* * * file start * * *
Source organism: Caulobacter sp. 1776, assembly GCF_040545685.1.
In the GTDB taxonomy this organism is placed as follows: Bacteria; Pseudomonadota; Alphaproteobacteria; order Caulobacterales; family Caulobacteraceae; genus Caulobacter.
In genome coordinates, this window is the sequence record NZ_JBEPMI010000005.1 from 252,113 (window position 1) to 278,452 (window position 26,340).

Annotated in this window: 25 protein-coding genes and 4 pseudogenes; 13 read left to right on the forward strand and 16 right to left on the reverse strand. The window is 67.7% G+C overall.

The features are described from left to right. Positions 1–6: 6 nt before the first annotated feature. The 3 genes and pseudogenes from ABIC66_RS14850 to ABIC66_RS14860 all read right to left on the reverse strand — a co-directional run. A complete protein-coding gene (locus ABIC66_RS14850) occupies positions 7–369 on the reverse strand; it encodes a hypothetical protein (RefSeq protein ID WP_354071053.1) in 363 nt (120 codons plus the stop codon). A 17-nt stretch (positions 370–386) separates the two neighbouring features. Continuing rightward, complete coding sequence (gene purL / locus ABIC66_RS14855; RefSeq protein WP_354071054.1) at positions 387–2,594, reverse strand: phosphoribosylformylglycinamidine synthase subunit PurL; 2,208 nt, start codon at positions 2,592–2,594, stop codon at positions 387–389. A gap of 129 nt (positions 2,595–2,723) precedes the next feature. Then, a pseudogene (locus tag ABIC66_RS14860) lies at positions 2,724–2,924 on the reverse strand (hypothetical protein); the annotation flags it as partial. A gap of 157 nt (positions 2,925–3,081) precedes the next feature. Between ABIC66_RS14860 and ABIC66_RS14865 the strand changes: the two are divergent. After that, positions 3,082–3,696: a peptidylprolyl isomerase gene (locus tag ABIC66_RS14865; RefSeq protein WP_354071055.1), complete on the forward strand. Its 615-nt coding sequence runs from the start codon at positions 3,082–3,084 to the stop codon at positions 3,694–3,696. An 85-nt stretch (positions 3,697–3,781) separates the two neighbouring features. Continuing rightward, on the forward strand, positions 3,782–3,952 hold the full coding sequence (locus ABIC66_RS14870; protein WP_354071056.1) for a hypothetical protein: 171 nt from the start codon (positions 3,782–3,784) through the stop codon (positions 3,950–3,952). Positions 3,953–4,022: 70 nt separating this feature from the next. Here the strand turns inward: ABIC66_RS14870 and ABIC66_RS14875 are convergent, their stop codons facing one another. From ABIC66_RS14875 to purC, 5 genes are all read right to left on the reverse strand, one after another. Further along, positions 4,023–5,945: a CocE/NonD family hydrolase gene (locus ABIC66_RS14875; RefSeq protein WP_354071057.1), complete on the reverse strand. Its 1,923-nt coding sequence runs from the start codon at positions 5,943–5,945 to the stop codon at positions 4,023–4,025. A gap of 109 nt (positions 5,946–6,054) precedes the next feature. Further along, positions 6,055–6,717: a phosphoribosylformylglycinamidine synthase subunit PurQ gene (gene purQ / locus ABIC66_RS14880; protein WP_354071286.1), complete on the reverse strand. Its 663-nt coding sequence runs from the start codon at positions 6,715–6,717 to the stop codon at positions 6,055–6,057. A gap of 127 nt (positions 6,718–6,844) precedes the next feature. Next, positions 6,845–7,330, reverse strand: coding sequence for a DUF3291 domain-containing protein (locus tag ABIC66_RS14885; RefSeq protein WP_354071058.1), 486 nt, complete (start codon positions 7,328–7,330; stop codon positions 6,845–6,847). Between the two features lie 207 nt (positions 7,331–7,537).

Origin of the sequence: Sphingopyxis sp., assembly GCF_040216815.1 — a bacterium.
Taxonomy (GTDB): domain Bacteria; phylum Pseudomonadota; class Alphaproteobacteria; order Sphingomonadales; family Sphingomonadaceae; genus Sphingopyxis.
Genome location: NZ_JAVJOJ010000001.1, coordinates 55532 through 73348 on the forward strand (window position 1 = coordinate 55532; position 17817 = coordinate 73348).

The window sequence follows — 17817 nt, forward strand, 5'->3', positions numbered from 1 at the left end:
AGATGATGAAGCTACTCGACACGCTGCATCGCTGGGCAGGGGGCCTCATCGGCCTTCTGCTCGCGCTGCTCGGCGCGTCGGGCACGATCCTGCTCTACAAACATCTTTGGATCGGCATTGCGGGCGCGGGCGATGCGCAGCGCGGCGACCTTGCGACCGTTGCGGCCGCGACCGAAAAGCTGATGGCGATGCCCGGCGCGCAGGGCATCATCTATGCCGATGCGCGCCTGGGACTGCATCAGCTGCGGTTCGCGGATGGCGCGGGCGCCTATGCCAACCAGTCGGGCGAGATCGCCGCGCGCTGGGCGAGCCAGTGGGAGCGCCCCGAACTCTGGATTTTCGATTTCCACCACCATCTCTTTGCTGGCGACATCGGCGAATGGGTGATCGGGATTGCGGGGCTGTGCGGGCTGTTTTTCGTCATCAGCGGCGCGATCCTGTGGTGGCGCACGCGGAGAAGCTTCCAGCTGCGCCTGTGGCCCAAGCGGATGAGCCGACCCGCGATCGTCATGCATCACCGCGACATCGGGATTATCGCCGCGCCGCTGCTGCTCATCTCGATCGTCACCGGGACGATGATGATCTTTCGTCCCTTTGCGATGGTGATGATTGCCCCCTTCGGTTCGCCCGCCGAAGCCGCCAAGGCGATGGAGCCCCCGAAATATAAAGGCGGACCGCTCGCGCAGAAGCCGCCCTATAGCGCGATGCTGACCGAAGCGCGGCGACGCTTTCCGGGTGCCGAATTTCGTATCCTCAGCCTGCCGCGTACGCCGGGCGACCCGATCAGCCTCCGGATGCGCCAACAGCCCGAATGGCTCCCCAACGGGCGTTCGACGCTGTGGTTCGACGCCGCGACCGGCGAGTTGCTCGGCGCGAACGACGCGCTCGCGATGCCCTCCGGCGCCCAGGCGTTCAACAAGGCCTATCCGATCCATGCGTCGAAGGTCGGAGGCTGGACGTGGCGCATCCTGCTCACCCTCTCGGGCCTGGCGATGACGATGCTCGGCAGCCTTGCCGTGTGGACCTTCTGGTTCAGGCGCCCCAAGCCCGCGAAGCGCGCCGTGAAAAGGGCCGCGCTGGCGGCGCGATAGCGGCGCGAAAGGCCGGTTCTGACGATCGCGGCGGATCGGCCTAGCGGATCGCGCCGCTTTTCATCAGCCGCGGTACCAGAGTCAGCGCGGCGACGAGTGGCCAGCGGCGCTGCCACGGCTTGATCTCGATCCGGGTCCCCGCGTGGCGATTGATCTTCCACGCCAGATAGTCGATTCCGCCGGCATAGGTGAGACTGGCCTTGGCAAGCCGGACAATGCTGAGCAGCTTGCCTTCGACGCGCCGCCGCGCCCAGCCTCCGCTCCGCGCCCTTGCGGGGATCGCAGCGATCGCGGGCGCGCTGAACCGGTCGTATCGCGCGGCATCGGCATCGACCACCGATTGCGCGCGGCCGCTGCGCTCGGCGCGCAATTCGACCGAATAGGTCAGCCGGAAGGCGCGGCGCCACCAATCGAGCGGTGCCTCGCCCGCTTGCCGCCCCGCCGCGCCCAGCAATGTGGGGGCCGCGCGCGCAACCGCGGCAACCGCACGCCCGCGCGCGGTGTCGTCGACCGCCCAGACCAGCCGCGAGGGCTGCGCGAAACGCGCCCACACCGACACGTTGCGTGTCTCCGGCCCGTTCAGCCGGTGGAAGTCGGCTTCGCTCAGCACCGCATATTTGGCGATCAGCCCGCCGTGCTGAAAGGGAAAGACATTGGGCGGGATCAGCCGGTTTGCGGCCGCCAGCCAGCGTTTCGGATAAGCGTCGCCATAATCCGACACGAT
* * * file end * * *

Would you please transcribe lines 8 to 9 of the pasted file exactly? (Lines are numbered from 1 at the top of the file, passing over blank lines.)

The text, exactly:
Genome location: NZ_JAVJOJ010000001.1, coordinates 55532 through 73348 on the forward strand (window position 1 = coordinate 55532; position 17817 = coordinate 73348).

The window sequence follows — 17817 nt, forward strand, 5'->3', positions numbered from 1 at the left end: